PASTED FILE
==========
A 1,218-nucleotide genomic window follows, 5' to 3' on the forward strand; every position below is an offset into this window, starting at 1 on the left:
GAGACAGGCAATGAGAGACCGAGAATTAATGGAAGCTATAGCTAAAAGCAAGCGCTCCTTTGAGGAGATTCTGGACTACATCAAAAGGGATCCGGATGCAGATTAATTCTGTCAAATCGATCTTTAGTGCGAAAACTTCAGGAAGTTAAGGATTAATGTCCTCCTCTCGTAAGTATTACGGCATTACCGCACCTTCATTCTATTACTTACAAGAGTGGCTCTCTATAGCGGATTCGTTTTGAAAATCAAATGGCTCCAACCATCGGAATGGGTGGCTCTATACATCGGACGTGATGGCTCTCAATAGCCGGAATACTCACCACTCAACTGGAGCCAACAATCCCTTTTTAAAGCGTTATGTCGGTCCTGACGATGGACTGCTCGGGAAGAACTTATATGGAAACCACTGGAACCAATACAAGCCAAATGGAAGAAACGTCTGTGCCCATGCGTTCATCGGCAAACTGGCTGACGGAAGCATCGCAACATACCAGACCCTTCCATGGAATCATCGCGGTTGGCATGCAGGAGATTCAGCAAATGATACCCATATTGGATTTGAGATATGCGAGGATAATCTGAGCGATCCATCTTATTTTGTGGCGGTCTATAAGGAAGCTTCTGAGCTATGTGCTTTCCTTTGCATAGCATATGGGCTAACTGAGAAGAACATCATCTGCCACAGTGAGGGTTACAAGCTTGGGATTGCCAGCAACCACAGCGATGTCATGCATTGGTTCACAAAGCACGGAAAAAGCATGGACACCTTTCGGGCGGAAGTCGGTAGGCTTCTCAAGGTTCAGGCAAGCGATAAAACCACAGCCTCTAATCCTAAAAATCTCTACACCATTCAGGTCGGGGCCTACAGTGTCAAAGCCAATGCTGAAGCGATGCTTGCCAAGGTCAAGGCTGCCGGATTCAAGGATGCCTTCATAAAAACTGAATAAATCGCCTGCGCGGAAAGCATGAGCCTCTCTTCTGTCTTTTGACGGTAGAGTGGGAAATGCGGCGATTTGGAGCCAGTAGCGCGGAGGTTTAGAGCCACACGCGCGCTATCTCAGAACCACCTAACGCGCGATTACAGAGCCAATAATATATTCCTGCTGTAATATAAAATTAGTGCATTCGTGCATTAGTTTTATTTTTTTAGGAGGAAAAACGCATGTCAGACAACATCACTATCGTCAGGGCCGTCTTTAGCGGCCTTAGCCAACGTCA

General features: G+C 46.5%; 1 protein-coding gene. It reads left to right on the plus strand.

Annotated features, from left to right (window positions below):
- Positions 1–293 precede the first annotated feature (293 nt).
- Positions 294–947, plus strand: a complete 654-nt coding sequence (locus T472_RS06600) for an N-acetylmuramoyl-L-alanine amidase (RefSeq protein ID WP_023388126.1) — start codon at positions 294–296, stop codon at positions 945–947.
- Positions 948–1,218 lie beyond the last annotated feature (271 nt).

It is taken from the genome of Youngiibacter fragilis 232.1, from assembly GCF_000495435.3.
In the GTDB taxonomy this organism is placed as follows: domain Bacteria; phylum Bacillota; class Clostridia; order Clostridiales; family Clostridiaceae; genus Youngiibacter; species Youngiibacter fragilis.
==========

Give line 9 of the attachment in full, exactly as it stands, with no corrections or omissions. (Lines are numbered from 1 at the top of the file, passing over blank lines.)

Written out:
In the GTDB taxonomy this organism is placed as follows: domain Bacteria; phylum Bacillota; class Clostridia; order Clostridiales; family Clostridiaceae; genus Youngiibacter; species Youngiibacter fragilis.